A transparent polyurethane is the basis for a next-generation cello developed by Bayer MaterialScience that adds the experience of visual and digital elements to the sound of the traditional string instrument.
The company has developed a
prototype Cello 2.0, an electric cello it will exhibit at the
international plastics trade fair in Germany next month, out of a plastic material it’s developed called aliphatic polyurethane.
Click on the image below to check out the cello, as well as other instruments that have been fabricated using new methods, including 3D printing.
Together with its partners, Bayer MaterialScience has developed a concept for a futuristic cello made out of aliphatic polyurethane. The use of a transparent plastic material makes the instrument lightweight and also makes it possible to incorporate a whole series of optical effects courtesy of integrated electronics and other digital means.
(Source: Teams Design Company)
The material allows a visible entry into the inner workings of the cello itself, providing a new visual experience in addition to the usual auditory one, Melanie Dick, innovation manager for Bayer MaterialScience, told Design News. “We are really going to the dreams of musicians that music won’t just be hearable but visible,” she said. “The advantage of this kind of material is that we achieve a transparency that will allow us to project some graphics on it and integrate electronics" into the instrument.
The material also allows the instrument to be more lightweight and thus easier to carry and play than a traditional cello, and gives the designer more artistic freedom to play with the shape a cello usually takes. “You have design freedom to customize your own instrument,” Dick told us. “The individualistic aspect of the cello was really important to us.”
One of the advantages of the process of making this type of polyurethane versus other plastics for Cello 2.0 is that it uses a cold casting method. This means materials aren’t heated to a high temperature during production, allowing for the integration of electronics into the body without worry they will melt or be damaged, Dick told us.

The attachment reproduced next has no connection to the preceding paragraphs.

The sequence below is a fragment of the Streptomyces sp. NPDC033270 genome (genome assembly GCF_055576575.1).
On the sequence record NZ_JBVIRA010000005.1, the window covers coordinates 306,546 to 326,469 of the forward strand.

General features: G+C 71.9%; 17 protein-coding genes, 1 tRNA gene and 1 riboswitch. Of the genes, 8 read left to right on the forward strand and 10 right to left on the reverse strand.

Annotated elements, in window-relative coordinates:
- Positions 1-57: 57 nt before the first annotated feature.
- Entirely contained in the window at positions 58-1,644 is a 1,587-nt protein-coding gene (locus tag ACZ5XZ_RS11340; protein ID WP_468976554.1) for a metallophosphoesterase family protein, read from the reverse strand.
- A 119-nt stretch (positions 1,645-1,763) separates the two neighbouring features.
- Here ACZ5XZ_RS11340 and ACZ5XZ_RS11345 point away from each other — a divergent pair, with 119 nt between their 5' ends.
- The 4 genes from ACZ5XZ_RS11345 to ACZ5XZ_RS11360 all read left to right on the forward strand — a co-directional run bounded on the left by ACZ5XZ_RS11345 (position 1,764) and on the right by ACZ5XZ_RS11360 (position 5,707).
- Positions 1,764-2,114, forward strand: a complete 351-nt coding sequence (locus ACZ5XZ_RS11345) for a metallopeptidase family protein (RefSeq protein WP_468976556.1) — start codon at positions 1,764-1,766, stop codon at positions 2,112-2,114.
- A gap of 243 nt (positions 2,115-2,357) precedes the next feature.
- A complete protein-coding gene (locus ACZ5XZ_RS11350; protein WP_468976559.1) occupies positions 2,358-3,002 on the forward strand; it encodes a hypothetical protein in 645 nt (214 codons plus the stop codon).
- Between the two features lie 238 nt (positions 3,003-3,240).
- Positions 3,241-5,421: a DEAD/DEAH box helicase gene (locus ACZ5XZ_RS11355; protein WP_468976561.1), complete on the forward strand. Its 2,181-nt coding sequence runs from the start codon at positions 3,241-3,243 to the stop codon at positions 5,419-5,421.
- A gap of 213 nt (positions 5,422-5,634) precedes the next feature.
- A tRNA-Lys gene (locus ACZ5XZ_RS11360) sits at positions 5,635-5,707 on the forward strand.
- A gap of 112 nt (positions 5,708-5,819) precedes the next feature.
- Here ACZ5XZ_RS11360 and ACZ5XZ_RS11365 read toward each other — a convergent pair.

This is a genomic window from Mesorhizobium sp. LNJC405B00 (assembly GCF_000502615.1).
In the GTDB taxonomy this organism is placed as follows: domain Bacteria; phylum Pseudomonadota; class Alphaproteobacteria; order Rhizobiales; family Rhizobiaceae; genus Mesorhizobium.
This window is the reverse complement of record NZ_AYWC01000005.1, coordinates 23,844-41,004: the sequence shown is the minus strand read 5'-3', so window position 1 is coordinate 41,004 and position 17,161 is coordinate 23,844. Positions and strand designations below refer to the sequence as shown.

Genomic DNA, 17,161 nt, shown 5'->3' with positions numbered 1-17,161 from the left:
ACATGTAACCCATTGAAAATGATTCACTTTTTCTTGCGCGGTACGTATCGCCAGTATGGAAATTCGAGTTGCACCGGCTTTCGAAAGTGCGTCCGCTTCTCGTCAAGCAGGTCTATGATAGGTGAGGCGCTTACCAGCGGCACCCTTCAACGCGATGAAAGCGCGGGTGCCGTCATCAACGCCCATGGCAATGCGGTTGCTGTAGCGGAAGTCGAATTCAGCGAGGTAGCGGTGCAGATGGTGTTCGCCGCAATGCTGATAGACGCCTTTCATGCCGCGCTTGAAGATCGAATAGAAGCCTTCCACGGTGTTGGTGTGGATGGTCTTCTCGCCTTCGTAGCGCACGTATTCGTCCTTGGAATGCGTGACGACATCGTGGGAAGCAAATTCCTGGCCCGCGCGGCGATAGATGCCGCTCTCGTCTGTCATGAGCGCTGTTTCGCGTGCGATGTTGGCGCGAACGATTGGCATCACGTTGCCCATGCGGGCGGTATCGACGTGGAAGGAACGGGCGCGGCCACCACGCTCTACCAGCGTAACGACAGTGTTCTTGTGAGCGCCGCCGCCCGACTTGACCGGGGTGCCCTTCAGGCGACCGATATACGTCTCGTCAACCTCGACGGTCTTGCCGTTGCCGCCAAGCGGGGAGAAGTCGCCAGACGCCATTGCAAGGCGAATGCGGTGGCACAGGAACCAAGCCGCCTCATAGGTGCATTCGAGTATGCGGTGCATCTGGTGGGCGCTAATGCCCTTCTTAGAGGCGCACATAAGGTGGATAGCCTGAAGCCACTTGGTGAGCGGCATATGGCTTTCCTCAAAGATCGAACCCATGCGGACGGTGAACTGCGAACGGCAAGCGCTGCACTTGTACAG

Bayer worked with a number of partners to design and fabricate Cello 2.0, including RAMPF Gießharze, which did the injection molding process for the prototype, and Teams Design Company, which created the instrument’s ergonomic shape.
In terms of process, the design began with the neck and fingerboard, which are typical parts of an electric cello; sound and visualization components were then integrated into these parts. The belly of the cello that surrounds these parts is made of polyurethane cast resin, while the larger part of the body is made of the aliphatic polyurethane.
Another Bayer partner, Zonewicz Faserverbundtechnik, worked with the Teams Design designers to ensure that the sound box was properly connected with the functional body of the cello. Some of this work included optimizing the vibrational response of the materials to optimize the cello’s sound, according to Bayer.
Bayer also worked with another lighting and media partner,
TLD Planungsgruppe, to experiment with different electronic and optical experiences inside the instrument. One variation included the integration of different LEDs and mini video projectors in the neck and fingerboard to display graphics or videos on the cello’s transparent surface.
Bayer’s ultimate goal with Cello 2.0 is to experiment with the possibilities of integrating new visual technologies into the instrument, Dick said. The company hopes to find partners to devise new innovations at K 2013. “We really want to communicate with people and find the best partners to develop something more and share ideas about what people can bring to this design.”